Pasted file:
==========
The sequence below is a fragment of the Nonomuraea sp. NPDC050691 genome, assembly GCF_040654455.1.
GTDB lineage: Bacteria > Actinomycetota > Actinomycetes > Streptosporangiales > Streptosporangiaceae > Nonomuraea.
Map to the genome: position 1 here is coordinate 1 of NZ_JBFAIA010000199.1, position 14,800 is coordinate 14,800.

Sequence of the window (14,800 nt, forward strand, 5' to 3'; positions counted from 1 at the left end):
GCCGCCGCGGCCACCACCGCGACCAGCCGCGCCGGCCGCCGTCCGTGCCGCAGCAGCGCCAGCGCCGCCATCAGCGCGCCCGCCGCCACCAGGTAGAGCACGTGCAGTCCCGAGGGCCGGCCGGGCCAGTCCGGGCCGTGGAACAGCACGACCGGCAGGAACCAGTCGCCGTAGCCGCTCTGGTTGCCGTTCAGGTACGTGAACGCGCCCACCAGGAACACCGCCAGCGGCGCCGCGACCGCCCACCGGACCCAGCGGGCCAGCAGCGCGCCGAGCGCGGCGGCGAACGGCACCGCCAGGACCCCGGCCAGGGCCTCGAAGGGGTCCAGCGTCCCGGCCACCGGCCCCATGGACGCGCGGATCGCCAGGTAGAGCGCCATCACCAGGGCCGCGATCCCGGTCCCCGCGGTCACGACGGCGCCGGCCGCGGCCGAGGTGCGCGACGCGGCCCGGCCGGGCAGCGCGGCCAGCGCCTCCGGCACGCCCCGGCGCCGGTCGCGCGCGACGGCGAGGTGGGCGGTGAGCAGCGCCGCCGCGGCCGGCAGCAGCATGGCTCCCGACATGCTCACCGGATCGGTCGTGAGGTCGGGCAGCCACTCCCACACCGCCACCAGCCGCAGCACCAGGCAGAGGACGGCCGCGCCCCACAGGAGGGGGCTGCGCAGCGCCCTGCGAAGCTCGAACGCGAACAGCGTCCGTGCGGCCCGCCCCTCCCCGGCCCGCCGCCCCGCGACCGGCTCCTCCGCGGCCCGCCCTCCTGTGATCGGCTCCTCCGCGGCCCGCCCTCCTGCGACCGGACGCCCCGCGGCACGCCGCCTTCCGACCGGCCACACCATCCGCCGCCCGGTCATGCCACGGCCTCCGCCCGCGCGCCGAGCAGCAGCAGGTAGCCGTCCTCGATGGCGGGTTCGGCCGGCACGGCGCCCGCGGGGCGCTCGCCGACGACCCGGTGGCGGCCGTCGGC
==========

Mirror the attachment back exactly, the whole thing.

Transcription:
The sequence below is a fragment of the Nonomuraea sp. NPDC050691 genome, assembly GCF_040654455.1.
GTDB lineage: Bacteria > Actinomycetota > Actinomycetes > Streptosporangiales > Streptosporangiaceae > Nonomuraea.
Map to the genome: position 1 here is coordinate 1 of NZ_JBFAIA010000199.1, position 14,800 is coordinate 14,800.

Sequence of the window (14,800 nt, forward strand, 5' to 3'; positions counted from 1 at the left end):
GCCGCCGCGGCCACCACCGCGACCAGCCGCGCCGGCCGCCGTCCGTGCCGCAGCAGCGCCAGCGCCGCCATCAGCGCGCCCGCCGCCACCAGGTAGAGCACGTGCAGTCCCGAGGGCCGGCCGGGCCAGTCCGGGCCGTGGAACAGCACGACCGGCAGGAACCAGTCGCCGTAGCCGCTCTGGTTGCCGTTCAGGTACGTGAACGCGCCCACCAGGAACACCGCCAGCGGCGCCGCGACCGCCCACCGGACCCAGCGGGCCAGCAGCGCGCCGAGCGCGGCGGCGAACGGCACCGCCAGGACCCCGGCCAGGGCCTCGAAGGGGTCCAGCGTCCCGGCCACCGGCCCCATGGACGCGCGGATCGCCAGGTAGAGCGCCATCACCAGGGCCGCGATCCCGGTCCCCGCGGTCACGACGGCGCCGGCCGCGGCCGAGGTGCGCGACGCGGCCCGGCCGGGCAGCGCGGCCAGCGCCTCCGGCACGCCCCGGCGCCGGTCGCGCGCGACGGCGAGGTGGGCGGTGAGCAGCGCCGCCGCGGCCGGCAGCAGCATGGCTCCCGACATGCTCACCGGATCGGTCGTGAGGTCGGGCAGCCACTCCCACACCGCCACCAGCCGCAGCACCAGGCAGAGGACGGCCGCGCCCCACAGGAGGGGGCTGCGCAGCGCCCTGCGAAGCTCGAACGCGAACAGCGTCCGTGCGGCCCGCCCCTCCCCGGCCCGCCGCCCCGCGACCGGCTCCTCCGCGGCCCGCCCTCCTGTGATCGGCTCCTCCGCGGCCCGCCCTCCTGCGACCGGACGCCCCGCGGCACGCCGCCTTCCGACCGGCCACACCATCCGCCGCCCGGTCATGCCACGGCCTCCGCCCGCGCGCCGAGCAGCAGCAGGTAGCCGTCCTCGATGGCGGGTTCGGCCGGCACGGCGCCCGCGGGGCGCTCGCCGACGACCCGGTGGCGGCCGTCGGC